Rumours swirled over the weekend that fans of Star Wars may finally see the original trilogy released on Blu-Ray without all of George Lucas' "improvements" on board. It's a long shot, and I'm left wondering if it'll ever happen.
Comicbook.com broke the story over the weekend, claiming "sources" that said that there were plans within Disney and Lucasfilm to release an unaltered cut version of the first Star Wars trilogy to Blu-Ray.
You know, Star Wars, the way it should be.
There's not a lot of detail around the whens and whyfores of the plan, however, and there are some serious stumbling blocks along the way. As Den Of Geek points out, while Disney owns the Star Wars IP, that doesn't mean they own the original trilogy. Distribution rights still rest with 20th Century Fox through to 2020, and any release would have to cut Fox in on a cut of the moolah. Again, that's not an impossible scenario, although most sources do suggest that if there's one sticking point when dealing with Disney it's the idea that they might share cash with anyone unless they absolutely have to. By waiting six years, Disney might just avoid that roadblock entirely.
Then again, if they go down that road, there's another problem to consider, and that's the exact target market for yet more Star Wars re-releases.
The exact issue is one of age. If you're of the age to remember Star Wars as it was back in the cinema in 1977, then I'm sorry to tell you that you're no longer particularly young.
Yeah, I know, it stings. It stings me, too.
The thing there is that the "original" versions of Star Wars have the greatest appeal for those who were there at the time, seeing them as they were.
As time passes, the "importance" of those editions, leaving aside issues of historical research, diminishes, because while there will clearly be a Star Wars audience for a long time to come, younger viewers are more likely to not fuss about the differences in the "special editions".
The problem compounds, because if you're old enough to remember and fondly recall original Star Wars, then the odds are rather good that you've already bought Star Wars previously.
I know I have. From where I'm sitting I could throw a stormtrooper toy at a couple of different DVD editions and the Blu-Ray versions to boot. I've still got the original VHS releases too, and technically as long as they don't have copy protection on them (I haven't checked) I could legally rip those to DVD as well as long as I retain ownership of those tapes.
I'm keen on Star Wars, in other words, but the more you release a movie and make it widely available, the less "value" it has. Disney's no stranger to this concept, which is why it has the whole "Disney Vault" for its classic animation properties. If you're after a copy of every classic Disney movie, you're compelled to buy them when Disney makes them available, because they only make them available for limited release periods.
Disney hasn't had that kind of control over Star Wars previously, but it does now, and it faces the issue that for every diehard Star Wars fan who longs for an HD version of the original trilogy in original format, there'll be another slightly less keen fan who may well look at the various DVD releases, Blu-Ray releases, Laserdisc releases and VHS releases and figure they've got enough copies of those particular movies, especially if a "remastered" version of just three films came in over, say, $100 when first released.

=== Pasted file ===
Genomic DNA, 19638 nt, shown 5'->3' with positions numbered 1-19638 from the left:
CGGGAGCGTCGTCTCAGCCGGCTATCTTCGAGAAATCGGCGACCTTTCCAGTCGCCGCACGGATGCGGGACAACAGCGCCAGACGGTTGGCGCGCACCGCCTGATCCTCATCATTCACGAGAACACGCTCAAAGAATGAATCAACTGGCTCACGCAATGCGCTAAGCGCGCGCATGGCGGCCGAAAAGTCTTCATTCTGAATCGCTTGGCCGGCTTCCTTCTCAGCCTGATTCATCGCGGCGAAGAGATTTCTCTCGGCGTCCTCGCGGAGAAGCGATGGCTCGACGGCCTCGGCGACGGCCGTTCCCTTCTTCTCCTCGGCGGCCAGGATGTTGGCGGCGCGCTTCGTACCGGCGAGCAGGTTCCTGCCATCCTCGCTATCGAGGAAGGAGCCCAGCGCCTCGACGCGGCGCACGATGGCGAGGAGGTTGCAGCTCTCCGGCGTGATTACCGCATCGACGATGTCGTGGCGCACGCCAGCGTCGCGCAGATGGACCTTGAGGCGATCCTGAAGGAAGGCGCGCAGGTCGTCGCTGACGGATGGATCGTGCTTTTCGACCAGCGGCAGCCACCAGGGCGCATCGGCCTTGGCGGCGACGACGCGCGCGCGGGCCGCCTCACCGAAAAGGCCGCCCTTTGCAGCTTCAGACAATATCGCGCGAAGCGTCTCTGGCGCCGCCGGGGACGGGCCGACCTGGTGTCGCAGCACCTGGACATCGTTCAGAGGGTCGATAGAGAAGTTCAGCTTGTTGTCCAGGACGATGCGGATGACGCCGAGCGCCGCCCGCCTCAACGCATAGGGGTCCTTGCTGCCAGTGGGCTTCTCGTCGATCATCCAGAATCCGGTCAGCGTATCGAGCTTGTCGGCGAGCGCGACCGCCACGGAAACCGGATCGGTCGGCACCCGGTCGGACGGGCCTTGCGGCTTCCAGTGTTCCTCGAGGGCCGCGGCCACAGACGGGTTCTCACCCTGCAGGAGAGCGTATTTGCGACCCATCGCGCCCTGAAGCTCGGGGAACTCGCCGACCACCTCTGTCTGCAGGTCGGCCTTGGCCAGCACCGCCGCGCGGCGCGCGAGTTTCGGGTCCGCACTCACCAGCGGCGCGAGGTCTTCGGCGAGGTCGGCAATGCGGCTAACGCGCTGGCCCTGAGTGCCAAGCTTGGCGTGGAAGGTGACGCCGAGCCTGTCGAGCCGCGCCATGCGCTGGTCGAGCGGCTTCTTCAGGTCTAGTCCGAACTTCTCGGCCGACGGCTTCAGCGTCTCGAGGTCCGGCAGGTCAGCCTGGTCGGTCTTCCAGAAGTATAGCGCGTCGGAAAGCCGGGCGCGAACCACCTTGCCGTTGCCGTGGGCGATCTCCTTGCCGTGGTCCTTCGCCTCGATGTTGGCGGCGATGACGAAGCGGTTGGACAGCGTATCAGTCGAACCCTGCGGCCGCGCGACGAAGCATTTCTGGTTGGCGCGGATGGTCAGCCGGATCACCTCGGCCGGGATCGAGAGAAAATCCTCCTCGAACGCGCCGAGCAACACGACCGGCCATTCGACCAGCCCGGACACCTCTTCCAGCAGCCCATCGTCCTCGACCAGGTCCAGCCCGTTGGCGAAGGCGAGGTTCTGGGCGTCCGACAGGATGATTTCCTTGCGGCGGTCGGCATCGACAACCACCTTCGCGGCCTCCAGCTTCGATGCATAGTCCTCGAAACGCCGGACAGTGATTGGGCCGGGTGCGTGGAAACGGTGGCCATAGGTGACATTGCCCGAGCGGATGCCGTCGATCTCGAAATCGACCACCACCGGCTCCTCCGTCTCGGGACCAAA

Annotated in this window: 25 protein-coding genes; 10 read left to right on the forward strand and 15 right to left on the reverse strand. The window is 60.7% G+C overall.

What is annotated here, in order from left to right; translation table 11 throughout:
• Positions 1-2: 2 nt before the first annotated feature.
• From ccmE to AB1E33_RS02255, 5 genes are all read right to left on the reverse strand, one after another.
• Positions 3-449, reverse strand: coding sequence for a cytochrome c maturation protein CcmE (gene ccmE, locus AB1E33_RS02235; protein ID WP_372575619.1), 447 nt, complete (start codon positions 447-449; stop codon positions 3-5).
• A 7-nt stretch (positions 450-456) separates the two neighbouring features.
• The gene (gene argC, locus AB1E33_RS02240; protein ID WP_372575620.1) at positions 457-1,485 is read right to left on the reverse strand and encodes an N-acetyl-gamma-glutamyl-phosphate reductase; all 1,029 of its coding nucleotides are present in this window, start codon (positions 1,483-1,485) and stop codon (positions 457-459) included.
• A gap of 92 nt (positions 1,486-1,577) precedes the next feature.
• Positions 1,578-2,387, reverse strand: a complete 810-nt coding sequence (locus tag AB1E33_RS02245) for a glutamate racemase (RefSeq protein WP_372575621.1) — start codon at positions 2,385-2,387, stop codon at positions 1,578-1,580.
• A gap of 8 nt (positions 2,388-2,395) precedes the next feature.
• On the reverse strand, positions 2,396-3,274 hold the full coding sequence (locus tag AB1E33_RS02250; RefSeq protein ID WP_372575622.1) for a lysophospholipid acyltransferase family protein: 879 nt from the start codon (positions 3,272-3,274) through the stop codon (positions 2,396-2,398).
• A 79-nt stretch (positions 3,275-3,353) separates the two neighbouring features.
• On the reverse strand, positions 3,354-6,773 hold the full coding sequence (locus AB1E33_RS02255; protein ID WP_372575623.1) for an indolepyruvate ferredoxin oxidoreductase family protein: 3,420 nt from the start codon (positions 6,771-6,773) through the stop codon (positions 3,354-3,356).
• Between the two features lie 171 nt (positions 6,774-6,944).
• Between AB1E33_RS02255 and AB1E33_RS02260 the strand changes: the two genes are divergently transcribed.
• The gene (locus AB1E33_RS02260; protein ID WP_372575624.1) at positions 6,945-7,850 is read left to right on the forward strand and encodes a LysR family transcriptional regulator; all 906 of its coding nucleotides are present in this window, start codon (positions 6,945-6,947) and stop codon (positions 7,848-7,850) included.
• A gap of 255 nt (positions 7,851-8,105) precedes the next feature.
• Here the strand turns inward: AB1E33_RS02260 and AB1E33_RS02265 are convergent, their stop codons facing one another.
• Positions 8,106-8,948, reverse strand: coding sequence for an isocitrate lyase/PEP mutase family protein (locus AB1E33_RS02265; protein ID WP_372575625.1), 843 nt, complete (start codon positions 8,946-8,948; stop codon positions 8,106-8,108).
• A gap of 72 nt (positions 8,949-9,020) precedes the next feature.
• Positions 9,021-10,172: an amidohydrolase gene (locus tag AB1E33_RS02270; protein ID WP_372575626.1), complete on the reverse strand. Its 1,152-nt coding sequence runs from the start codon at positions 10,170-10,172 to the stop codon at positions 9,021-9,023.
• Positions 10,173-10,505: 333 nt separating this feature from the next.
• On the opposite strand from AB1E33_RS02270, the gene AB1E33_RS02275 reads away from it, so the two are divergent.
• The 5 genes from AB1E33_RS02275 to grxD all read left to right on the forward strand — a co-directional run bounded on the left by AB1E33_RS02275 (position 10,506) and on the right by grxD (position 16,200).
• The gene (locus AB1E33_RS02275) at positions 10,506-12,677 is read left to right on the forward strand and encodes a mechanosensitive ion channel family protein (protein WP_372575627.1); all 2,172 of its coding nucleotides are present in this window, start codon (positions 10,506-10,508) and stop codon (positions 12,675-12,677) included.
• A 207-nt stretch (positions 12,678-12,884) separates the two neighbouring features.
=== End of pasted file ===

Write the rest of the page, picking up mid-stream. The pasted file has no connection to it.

By the time you get past the various parties with commercial interest in the profits from releasing the original trilogy, you've got to wonder if there would be enough people willing to buy them yet again in the first place.
The good news, and simultaneously bad news for this plan is that you don't entirely have to wait. The elephant in the room here are Harmy's "Despecialized" HD versions of the original trilogy. These are fan-assembled cuts and recreations of the original trilogy, and they're quite stunning to look at despite the fact that they're 100 per cent illegitimate.
They're a plus to the Star Wars fanatic fan, because they're a good approximation of what could be done with the right sources, but again while they're often touted as "proof" that there would be interest in proper rereleases, I suspect they're more of a barrier than a proof.
For a start, those who have downloaded the despecialized editions already have "good" copies of the movies. What happens if the remasters aren't viewed as being "as good" as Harmy's work? That'll reverberate online, and suddenly the sales for the rereleases could dip.
Equally, I do wonder what would happen if the rereleases included parts of Harmy's work, or work that was indistinguishable from it? At a technical level there'd be almost no copyright infringement, because it's not as though Harmy has any rights to the core material. At the same time, that kind of thing would leave a bad taste in the mouths of many fans.
I don't know any more than anyone else outside of Disney what's being planned for the original trilogy, but what I do know is that the longer they wait, the less vital those releases become.